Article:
“Reclaim intersections with open-air drug markets. Intersections with open-air drug markets are where all these drugs are coming from and that’s a huge problem.”

Zaire Best Kensington
Zaire Best en una protesta en Kensington el 8 de julio de 2020, donde él y su línea de batería tocaron música para la multitud. (Foto por Claire Wolters)

Zaire Best, protestor at July’s K&A demonstration

Editor’s note: The responses have been edited for clarity and conciseness. We tried to keep the majority of the points that were made, but some parts did need to be cut or rephrased. Phrases, such as “addicts” and “users”, were changed to “people experiencing addiction” and “people who use drugs” to follow Kensington Voice’s ethics of using person-first language.

Does the proposed Kensington Investment Plan represent the community’s current needs or priorities? Is there anything missing?

Editor’s note: Zaire wasn’t familiar enough with the plan to answer this question at the time of the interview. 

Do you agree or disagree with the proposals under the “public safety strategy and expanded access to treatment” section and the “community cleaning and sanitation” section? Thoughts?

Yes. I love this: Reclaim intersections with open-air drug markets. Intersections with open-air drug markets are where all these drugs are coming from and that’s a huge problem. These communities didn’t start off like this back in the day; this had to stem from somewhere. Try to figure out exactly where these things are coming from so that you can tackle the problem from the root.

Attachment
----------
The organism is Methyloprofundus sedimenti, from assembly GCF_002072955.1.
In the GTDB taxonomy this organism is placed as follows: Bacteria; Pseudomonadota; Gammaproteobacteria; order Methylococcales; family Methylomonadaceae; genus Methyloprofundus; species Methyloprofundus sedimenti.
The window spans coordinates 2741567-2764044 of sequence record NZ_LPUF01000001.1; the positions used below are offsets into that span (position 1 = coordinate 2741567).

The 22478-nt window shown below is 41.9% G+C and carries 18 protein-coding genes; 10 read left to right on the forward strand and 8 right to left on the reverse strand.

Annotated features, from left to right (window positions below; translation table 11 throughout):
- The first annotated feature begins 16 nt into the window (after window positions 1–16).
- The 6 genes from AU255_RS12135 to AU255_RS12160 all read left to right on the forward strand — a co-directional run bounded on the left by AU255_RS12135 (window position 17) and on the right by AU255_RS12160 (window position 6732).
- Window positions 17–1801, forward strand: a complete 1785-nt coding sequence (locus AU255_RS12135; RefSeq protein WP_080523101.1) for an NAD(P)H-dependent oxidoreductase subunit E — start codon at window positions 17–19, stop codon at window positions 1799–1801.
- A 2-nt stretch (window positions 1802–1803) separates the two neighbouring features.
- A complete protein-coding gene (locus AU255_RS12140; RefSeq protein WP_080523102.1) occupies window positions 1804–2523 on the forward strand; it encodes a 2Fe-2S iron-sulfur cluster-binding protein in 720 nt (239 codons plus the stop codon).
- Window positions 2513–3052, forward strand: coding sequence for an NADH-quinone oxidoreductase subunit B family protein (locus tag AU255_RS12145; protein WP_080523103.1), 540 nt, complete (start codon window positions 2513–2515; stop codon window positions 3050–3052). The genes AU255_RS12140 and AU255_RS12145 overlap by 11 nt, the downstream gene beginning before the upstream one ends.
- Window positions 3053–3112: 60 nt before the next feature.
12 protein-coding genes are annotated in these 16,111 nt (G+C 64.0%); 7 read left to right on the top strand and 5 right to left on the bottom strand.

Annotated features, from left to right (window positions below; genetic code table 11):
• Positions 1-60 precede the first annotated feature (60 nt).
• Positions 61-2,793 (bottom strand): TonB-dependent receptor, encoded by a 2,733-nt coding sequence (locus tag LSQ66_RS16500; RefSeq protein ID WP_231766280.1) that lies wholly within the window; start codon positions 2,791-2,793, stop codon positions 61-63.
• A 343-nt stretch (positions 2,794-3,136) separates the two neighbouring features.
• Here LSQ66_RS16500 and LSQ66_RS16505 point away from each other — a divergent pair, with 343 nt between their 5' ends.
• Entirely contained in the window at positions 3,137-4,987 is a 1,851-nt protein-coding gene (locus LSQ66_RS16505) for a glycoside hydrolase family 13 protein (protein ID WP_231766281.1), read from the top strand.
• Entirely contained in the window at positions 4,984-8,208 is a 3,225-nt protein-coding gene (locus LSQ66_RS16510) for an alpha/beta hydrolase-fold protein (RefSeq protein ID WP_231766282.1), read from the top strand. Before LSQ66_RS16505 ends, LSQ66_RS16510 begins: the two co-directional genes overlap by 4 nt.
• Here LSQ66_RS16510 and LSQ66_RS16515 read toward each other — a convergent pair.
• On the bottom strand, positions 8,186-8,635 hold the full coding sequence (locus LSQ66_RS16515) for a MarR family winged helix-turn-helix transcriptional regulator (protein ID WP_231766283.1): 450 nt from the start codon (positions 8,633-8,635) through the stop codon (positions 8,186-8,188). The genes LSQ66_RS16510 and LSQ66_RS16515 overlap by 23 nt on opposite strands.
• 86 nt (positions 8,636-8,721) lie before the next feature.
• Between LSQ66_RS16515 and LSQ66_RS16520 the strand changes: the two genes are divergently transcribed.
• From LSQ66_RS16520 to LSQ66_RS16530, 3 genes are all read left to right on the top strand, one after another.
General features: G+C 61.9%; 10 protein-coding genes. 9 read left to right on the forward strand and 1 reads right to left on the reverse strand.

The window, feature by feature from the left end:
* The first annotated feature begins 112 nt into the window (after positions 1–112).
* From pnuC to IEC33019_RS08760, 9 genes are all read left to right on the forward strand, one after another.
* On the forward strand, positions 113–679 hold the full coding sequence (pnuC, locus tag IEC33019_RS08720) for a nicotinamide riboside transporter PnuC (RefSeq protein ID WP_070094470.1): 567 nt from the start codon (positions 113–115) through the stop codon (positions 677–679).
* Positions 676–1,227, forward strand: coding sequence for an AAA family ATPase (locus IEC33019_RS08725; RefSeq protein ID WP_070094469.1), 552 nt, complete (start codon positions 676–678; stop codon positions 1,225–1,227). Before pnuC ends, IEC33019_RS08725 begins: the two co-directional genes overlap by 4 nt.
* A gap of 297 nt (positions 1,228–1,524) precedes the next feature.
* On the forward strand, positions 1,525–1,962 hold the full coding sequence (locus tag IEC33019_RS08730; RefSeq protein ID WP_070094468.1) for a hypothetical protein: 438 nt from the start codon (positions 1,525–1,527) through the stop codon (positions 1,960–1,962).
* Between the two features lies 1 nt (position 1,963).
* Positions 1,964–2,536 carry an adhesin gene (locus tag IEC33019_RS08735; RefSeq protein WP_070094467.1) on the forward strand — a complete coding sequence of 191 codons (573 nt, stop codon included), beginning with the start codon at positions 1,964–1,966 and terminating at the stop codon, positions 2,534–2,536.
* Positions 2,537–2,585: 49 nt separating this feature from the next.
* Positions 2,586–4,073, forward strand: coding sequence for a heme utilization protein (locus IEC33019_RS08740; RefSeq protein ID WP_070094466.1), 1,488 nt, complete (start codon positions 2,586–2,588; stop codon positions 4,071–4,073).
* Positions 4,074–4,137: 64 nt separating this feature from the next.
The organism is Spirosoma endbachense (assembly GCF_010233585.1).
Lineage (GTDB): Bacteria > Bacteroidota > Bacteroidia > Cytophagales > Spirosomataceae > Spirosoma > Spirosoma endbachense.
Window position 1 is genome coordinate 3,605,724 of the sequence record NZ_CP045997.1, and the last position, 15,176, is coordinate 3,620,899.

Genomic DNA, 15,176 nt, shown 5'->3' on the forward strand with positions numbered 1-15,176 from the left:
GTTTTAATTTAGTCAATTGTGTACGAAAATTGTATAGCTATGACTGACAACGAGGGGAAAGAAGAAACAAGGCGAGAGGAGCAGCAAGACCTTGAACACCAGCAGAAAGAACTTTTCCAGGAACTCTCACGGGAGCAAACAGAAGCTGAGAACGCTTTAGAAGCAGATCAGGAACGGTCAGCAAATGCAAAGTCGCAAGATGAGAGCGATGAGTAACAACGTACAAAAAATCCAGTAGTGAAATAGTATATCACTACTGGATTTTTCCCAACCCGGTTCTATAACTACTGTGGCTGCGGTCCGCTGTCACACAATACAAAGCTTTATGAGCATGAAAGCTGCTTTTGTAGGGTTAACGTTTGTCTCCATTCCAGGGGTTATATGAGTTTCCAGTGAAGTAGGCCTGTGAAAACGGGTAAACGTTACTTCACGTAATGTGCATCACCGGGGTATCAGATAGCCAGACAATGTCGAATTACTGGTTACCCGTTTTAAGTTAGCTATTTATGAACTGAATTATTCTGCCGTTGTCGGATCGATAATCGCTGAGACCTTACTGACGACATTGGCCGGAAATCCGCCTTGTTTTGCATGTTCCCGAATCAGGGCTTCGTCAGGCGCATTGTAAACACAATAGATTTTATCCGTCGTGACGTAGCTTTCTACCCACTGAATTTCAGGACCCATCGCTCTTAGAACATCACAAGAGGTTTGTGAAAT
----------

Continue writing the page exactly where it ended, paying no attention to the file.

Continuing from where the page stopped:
Under the “restorative community investment for safety and quality of life” section, which issues do you feel should receive priority funding?

Partnering with community organizations to complete minor repairs, like windows. When you walk all the way up from Allegheny Avenue straight to Girard Avenue — well, I mean, Girard is pretty much gentrified now — you see broken homes and [people experiencing homelessness] on the street. That creates another problem: Where are they gonna turn to? They’re gonna turn to the street, drugs. 

Do you agree or disagree that adding a fully-staffed police district or Police Service Area (PSA) will help police officers respond to underserved parts of Kensington?

I disagree with that whole heartedly. I just got off the station at Somerset, and I literally saw four police officers just watching some people injecting; [the police] didn’t do anything. I’m a born and raised resident from Southwest Philadelphia. I’ve seen that all my life, growing up in the projects. So, what are they really doing here? They’re not even trying to help or address the problem. So, what are they doing? 

Editor’s note: The status of the proposed Kensington Police Special Services District is mentioned in the city’s Restore Kensington Action Plan. You can read more about that here.

What should be a part of the city’s treatment options to aid people experiencing addiction?

I’m not sure the word for it, but a specialized person who helps people deal with addiction. Someone who studied this, went to school for this or is passionate about helping people get back on their feet when they’re overcome with addiction. I think that’s what needs to be in our community resources at the moment.

To read more Community Responses responses click here.


Editors: Zari Tarzona, Claire Wolters, Siani Colón / Designer: Henry Savage / Translator: Somlmaira Valerio

What did you think about this story? Send a note to editors@kensingtonvoice.com, and we’ll consider publishing it in our Voices section. You can also tell us what you think in person at our neighborhood events.

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